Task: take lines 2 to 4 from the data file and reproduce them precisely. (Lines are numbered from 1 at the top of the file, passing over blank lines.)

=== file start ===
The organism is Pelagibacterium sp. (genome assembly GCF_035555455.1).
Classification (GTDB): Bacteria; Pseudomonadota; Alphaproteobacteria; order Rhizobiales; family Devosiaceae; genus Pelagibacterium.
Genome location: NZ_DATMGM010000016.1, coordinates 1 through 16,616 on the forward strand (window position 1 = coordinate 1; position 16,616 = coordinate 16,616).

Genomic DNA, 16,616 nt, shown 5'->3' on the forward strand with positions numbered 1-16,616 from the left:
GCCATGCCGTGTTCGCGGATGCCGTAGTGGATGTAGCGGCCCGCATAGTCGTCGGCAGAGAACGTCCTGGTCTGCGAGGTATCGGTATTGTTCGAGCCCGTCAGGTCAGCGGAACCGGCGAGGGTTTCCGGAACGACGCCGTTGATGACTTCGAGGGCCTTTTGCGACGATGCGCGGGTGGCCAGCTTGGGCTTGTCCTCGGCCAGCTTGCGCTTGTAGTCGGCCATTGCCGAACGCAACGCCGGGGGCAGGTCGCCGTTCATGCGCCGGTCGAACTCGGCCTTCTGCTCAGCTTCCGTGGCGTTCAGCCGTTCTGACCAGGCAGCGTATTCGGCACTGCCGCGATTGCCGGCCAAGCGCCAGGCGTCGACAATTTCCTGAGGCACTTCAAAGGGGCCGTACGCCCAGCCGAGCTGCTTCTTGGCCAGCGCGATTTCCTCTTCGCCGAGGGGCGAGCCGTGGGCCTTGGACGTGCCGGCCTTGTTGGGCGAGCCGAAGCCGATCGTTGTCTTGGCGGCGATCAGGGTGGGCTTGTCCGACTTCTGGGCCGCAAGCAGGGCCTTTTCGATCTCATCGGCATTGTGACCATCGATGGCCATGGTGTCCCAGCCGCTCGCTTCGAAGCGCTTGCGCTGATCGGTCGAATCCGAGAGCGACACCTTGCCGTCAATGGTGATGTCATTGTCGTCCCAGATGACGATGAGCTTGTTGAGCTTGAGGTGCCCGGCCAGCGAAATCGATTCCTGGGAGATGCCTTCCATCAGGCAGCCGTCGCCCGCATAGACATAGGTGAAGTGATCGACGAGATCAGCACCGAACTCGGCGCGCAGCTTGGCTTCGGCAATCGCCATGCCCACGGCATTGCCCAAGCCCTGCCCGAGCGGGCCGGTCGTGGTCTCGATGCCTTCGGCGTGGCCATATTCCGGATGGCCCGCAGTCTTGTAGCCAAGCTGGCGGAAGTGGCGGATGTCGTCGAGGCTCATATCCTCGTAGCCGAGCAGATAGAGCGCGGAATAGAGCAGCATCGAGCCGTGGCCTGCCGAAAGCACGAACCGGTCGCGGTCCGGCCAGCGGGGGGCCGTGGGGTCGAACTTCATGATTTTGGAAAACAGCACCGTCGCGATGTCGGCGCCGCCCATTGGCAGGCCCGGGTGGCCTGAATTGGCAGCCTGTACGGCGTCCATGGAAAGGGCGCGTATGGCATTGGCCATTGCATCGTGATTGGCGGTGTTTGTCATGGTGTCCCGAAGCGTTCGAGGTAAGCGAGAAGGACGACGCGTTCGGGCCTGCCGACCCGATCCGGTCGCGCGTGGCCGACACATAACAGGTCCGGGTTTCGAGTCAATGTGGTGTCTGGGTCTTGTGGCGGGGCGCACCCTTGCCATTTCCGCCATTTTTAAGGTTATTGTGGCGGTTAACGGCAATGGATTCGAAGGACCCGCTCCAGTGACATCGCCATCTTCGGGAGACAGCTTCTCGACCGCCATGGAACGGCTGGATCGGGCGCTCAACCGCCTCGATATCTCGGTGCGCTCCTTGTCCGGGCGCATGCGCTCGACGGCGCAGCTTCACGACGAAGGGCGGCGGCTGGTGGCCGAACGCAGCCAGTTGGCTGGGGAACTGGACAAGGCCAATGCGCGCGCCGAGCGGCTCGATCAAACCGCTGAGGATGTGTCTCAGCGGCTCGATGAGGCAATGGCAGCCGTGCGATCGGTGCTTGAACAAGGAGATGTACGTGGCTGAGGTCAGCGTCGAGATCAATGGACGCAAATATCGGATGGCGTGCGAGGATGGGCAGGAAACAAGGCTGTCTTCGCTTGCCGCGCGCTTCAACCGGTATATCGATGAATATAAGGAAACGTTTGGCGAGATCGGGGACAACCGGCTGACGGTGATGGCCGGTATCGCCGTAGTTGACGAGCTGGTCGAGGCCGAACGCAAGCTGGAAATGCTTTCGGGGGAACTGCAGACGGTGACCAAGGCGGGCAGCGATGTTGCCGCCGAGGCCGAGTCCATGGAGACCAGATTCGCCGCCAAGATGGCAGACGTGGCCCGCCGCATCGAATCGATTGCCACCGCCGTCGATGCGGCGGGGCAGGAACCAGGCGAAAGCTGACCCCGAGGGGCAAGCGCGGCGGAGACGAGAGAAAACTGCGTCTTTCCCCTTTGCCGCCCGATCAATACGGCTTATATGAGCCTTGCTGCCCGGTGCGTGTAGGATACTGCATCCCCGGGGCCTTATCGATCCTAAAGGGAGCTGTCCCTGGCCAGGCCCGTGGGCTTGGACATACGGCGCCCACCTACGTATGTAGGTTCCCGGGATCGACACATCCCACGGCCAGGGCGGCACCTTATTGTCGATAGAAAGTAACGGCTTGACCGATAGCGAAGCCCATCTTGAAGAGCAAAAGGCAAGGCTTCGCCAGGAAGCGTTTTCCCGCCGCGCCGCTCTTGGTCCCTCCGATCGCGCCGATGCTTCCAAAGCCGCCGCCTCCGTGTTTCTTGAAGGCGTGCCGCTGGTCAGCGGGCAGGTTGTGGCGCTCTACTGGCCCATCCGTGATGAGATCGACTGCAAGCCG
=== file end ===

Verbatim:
Classification (GTDB): Bacteria; Pseudomonadota; Alphaproteobacteria; order Rhizobiales; family Devosiaceae; genus Pelagibacterium.
Genome location: NZ_DATMGM010000016.1, coordinates 1 through 16,616 on the forward strand (window position 1 = coordinate 1; position 16,616 = coordinate 16,616).

Genomic DNA, 16,616 nt, shown 5'->3' on the forward strand with positions numbered 1-16,616 from the left: